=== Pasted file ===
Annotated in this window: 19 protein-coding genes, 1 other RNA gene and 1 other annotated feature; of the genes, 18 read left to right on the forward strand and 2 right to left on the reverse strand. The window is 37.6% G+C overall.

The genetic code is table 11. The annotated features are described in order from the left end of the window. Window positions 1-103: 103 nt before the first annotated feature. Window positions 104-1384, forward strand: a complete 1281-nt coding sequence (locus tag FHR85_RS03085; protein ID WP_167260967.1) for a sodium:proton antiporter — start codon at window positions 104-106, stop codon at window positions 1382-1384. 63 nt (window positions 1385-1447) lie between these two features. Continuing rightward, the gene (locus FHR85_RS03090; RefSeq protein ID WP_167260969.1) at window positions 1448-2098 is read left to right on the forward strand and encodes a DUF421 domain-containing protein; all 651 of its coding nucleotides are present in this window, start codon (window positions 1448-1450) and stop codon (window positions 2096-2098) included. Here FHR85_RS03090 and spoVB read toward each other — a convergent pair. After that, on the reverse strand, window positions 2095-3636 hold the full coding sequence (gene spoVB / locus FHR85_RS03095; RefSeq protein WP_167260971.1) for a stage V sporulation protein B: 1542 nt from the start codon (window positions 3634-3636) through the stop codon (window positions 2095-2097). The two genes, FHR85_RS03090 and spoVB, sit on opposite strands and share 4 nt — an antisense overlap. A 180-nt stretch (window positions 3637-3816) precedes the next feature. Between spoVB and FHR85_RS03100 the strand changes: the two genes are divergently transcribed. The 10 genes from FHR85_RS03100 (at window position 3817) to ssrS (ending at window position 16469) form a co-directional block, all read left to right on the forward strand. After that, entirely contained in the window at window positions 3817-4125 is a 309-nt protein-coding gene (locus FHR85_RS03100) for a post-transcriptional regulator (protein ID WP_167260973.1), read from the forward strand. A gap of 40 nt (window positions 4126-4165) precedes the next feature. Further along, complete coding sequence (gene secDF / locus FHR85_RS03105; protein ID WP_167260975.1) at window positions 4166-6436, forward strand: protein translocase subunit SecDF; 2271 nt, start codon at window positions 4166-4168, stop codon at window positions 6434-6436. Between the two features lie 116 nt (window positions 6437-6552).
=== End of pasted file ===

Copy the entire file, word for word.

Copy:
Annotated in this window: 19 protein-coding genes, 1 other RNA gene and 1 other annotated feature; of the genes, 18 read left to right on the forward strand and 2 right to left on the reverse strand. The window is 37.6% G+C overall.

The genetic code is table 11. The annotated features are described in order from the left end of the window. Window positions 1-103: 103 nt before the first annotated feature. Window positions 104-1384, forward strand: a complete 1281-nt coding sequence (locus tag FHR85_RS03085; protein ID WP_167260967.1) for a sodium:proton antiporter — start codon at window positions 104-106, stop codon at window positions 1382-1384. 63 nt (window positions 1385-1447) lie between these two features. Continuing rightward, the gene (locus FHR85_RS03090; RefSeq protein ID WP_167260969.1) at window positions 1448-2098 is read left to right on the forward strand and encodes a DUF421 domain-containing protein; all 651 of its coding nucleotides are present in this window, start codon (window positions 1448-1450) and stop codon (window positions 2096-2098) included. Here FHR85_RS03090 and spoVB read toward each other — a convergent pair. After that, on the reverse strand, window positions 2095-3636 hold the full coding sequence (gene spoVB / locus FHR85_RS03095; RefSeq protein WP_167260971.1) for a stage V sporulation protein B: 1542 nt from the start codon (window positions 3634-3636) through the stop codon (window positions 2095-2097). The two genes, FHR85_RS03090 and spoVB, sit on opposite strands and share 4 nt — an antisense overlap. A 180-nt stretch (window positions 3637-3816) precedes the next feature. Between spoVB and FHR85_RS03100 the strand changes: the two genes are divergently transcribed. The 10 genes from FHR85_RS03100 (at window position 3817) to ssrS (ending at window position 16469) form a co-directional block, all read left to right on the forward strand. After that, entirely contained in the window at window positions 3817-4125 is a 309-nt protein-coding gene (locus FHR85_RS03100) for a post-transcriptional regulator (protein ID WP_167260973.1), read from the forward strand. A gap of 40 nt (window positions 4126-4165) precedes the next feature. Further along, complete coding sequence (gene secDF / locus FHR85_RS03105; protein ID WP_167260975.1) at window positions 4166-6436, forward strand: protein translocase subunit SecDF; 2271 nt, start codon at window positions 4166-4168, stop codon at window positions 6434-6436. Between the two features lie 116 nt (window positions 6437-6552).